Introduction to Gateway Redundancy

In this lesson we’ll take a look at different protocols for gateway redundancy. So what is gateway redundancy and why do we need it? Let’s start with an example!

gateway redundancy scenario

The network in the picture above is fairly simple. I have one computer connected to a switch. In the middle you’ll find two multilayer switches (SW1 and SW2) that both have an IP address that could be used as the default gateway for the computer. Behind SW1 and SW2 there’s a router that is connected to the Internet.

Which gateway should we configure on the computer? SW1 or SW2? You can only configure a one gateway after all…

gateway redundancy crashed switch

If we pick SW1 and it crashes, the computer won’t be able to get out of its own subnet because it only knows about one default gateway. To solve this problem we will create a virtual gateway:

virtual gateway

Between SW1 and SW2 we’ll create a virtual gateway with its own IP address, in my example this is

The computer will use as its default gateway. One of the switches will be the active gateway and in case it fails the other one will take over.

There are three different protocols than can create a virtual gateway:

In the next lessons I will explain each of these protocols and show you how to configure them. For now, I hope this lesson has helped to understand why we need a virtual gateway in the network.

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Forum Replies

  1. Can you run virtual gateway redundancy (HSRP, VRRP, GLBP) over access – to – distribution lines that are running etherchannel as well?

  2. Jason,
    This depends on how the access layer connects to the distribution layer. A single Etherchannel is not supported between one physical switch and two different physical switches (unless those two switches using Stackwise, VSS, or vPC). By this, I meaning the following is NOT allowed:

                            ---------Distribution SW1 
    Access ---- Etherchannel                         --------VRRP
                            ---------Distribution SW2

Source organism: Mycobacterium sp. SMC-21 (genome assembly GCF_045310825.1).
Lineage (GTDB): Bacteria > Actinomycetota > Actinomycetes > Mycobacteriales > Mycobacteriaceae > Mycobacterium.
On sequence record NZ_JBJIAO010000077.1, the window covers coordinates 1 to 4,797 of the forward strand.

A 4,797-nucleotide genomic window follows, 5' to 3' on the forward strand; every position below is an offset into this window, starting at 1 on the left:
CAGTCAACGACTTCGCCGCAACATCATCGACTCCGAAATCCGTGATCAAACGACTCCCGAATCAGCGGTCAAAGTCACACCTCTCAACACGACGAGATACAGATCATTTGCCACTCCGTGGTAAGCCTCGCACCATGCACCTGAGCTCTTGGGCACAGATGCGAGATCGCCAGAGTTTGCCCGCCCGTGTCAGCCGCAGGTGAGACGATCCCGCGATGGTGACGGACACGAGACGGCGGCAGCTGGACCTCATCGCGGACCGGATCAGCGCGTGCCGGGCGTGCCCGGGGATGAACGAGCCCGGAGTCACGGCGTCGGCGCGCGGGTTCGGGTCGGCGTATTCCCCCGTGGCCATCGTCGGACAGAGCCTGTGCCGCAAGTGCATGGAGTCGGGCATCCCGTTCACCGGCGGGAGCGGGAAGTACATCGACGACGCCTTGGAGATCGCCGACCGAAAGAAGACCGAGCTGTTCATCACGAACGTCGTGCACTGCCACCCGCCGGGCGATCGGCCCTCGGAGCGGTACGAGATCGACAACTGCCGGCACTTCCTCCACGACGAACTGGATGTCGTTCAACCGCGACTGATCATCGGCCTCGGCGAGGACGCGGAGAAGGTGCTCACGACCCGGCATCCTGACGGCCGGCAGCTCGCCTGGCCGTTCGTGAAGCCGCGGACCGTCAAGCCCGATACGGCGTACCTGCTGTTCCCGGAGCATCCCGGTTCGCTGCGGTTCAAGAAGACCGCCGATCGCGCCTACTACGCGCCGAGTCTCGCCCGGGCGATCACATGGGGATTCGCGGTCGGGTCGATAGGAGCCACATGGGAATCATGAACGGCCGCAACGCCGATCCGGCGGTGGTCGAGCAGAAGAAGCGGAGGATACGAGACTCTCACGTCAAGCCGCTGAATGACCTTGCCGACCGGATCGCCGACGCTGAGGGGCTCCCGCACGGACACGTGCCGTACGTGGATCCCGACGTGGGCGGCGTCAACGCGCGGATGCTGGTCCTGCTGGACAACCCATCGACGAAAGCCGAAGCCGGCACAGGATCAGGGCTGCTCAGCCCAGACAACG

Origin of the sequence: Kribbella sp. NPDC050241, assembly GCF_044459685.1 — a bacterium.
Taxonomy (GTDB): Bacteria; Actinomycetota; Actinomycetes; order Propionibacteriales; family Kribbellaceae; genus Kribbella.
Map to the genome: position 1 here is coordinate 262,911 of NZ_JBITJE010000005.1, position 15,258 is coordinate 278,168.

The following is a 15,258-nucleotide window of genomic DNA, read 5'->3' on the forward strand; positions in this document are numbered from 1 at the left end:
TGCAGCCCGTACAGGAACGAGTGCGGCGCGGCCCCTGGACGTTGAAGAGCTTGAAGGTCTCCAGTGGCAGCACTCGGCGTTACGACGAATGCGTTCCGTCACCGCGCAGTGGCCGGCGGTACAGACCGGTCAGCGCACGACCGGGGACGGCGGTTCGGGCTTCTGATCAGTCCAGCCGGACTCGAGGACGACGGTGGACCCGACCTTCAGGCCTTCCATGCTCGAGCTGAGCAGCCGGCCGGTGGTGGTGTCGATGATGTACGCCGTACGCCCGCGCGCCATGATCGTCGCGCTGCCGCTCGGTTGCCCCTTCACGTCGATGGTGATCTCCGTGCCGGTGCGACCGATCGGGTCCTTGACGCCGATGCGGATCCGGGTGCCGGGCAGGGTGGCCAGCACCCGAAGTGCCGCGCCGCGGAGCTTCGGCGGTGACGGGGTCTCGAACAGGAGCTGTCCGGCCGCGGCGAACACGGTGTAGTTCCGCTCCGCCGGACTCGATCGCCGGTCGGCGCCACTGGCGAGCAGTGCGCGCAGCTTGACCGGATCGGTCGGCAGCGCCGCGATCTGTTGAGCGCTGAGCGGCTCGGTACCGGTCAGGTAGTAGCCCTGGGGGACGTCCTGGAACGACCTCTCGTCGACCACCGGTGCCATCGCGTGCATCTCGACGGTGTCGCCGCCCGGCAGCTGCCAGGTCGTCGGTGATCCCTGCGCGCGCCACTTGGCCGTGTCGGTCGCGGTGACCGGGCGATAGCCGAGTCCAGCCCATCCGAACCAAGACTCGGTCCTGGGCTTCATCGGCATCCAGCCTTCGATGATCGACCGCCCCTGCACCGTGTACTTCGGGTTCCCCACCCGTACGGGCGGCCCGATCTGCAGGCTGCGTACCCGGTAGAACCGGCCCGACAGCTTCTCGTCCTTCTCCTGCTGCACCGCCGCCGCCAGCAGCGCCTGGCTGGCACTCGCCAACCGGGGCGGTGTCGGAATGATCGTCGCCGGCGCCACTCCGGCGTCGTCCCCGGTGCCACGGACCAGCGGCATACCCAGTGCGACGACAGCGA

You can, however, have Etherchanel across two links that connect two switches together. So, in the case below

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  3. Hello Bartley

    Both HSRP and GLBP are Cisco proprietary protocols while VRRP is an IEEE standard. From my experience, VRRP should only be used when configuring gateway redundancy with other vendors’ equipment. Compared to HSRP and GLBP, it has no load balancing capabilities.

    When using Cisco IOS devices, HSRP does not support load balancing while GLBP does, as you correctly state. However, for Nexus devices, HSRP does automatically perform load balancing across multiple gateways. So from a functional standpoint, GLBP should be used with IOS devices, and eith

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  4. Hello Michael

    I’m not sure I have completely understood your topology. You have two datacentres, that both have VLAN 680, and you are running HSRP between two devices that are physically located in different DCs. This is possible using OTV, but this results in one of the two devices being elected as the physical gateay, so when you have a lot of traffic, it is oversubscribing your OTV connection between them. Does that sound about right?

    What you must do is to filter FHRP messages across the logical overlay. This filtering is required to allow for the exis

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  5. Hello Walter

    In the case where you have many subnets, you would have multiple SVIs within each of the L3 switches, acting as the default gateways. For each one of these SVIs you would configure gateway redundancy such that you create a virtual gateway for each subnet/VLAN. Take a look at the following diagram:

    Here you have 10 VLANs/subnets all of which have SVIs in both devices. You configure 10 virtual gateways, one for each VLAN/subnet. In such

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